The five groups consist of the baseline no-explanation group, symbolic explanation group, haptic explanation group, GEP explanation group, and text explanation group. For the baseline no-explanation group, participants only viewed RGB videos recorded from a robot attempting to open a medicine bottle, as shown in Fig. 6A. For the other four groups, participants viewed the same RGB video of robot executions and simultaneously were presented with different explanatory panels on the right side of the screen. Specifically, the symbolic group viewed the symbolic action planner illustrating the robot’s real-time inner decision-making, as shown in Fig. 6B. The haptic group viewed the real-time haptic visualization panel, as shown in Fig. 6C. The GEP group viewed the combined explanatory panel, including the real-time robot’s symbolic planning and an illustration of haptic signals from the robot’s manipulator, namely, both Fig. 6, B and C. The text explanation group was provided a text description that summarizes why the robot succeeded or failed to open the medicine bottle at the end of the video, as shown in Fig. 6D (see a summary in Fig. 6E for the five experimental groups).

Fig. 6 Illustration of visual stimuli used in human experiment.

All five groups observed the RGB video recorded from robot executions but differed by the access to various explanation panels. (A) RGB video recorded from robot executions. (B) Symbolic explanation panel. (C) Haptic explanation panel. (D) Text explanation panel. (E) Summary of which explanation panels were presented to each group.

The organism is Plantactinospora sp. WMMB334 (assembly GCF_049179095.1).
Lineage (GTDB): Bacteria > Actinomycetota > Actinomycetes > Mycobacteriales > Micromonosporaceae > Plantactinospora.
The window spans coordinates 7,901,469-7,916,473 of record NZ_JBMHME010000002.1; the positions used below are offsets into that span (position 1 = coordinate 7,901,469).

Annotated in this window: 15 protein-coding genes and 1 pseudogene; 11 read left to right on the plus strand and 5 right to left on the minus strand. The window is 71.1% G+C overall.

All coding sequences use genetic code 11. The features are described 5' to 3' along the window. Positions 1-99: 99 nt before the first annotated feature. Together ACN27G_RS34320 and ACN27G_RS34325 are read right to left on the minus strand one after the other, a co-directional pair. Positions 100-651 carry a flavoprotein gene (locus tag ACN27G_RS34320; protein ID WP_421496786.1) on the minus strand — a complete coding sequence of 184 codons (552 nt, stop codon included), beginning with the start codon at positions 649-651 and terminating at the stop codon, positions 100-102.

During the familiarization phase, participants were provided two demonstrations of robot executions, with one successful execution of opening a medicine bottle and one failed execution without opening the same bottle. The presentation order of the two demonstrations was counterbalanced across participants. After observing robot executions with explanation panels, participants were first asked to provide a trust rating for the question: “To what extent do you trust/believe this robot has the ability to open a medicine bottle, on a scale between 0 and 100?” The question was adopted from the questionnaire of measuring human trust in automated systems (30). This question also clearly included the goal of the system, to open a medicine bottle, to enhance the reliability in trust measures (27). Hence, the rating provided a direct qualitative measure of human trust to the robot’s ability to open medicine bottles.

In addition, we designed the second measure to assess the quantitative aspects of trust. We adopted the definition by Castelfranchi and Falcone (27) that quantitative trust is based on the quantitative dimensions of its cognitive constituents. Specifically, the greater the human’s belief in the machine’s competence and performance, the greater the human trust in machines. In the prediction phase, we asked participants to predict the robot’s next action in a new execution with the same task of opening the same medicine bottle. Participants viewed different segments of actions performed by the robot and were asked to answer the prediction question over time. For this measure, participants in all five groups only observed RGB videos of robot execution during the prediction phase; no group had access to any explanatory panel after the familiarization phase. The prediction accuracy was computed as the quantitative measure of trust, with the presumption that, as the robot behavior is more predictable to humans, greater prediction accuracy indicates higher degrees of trust.

Human study results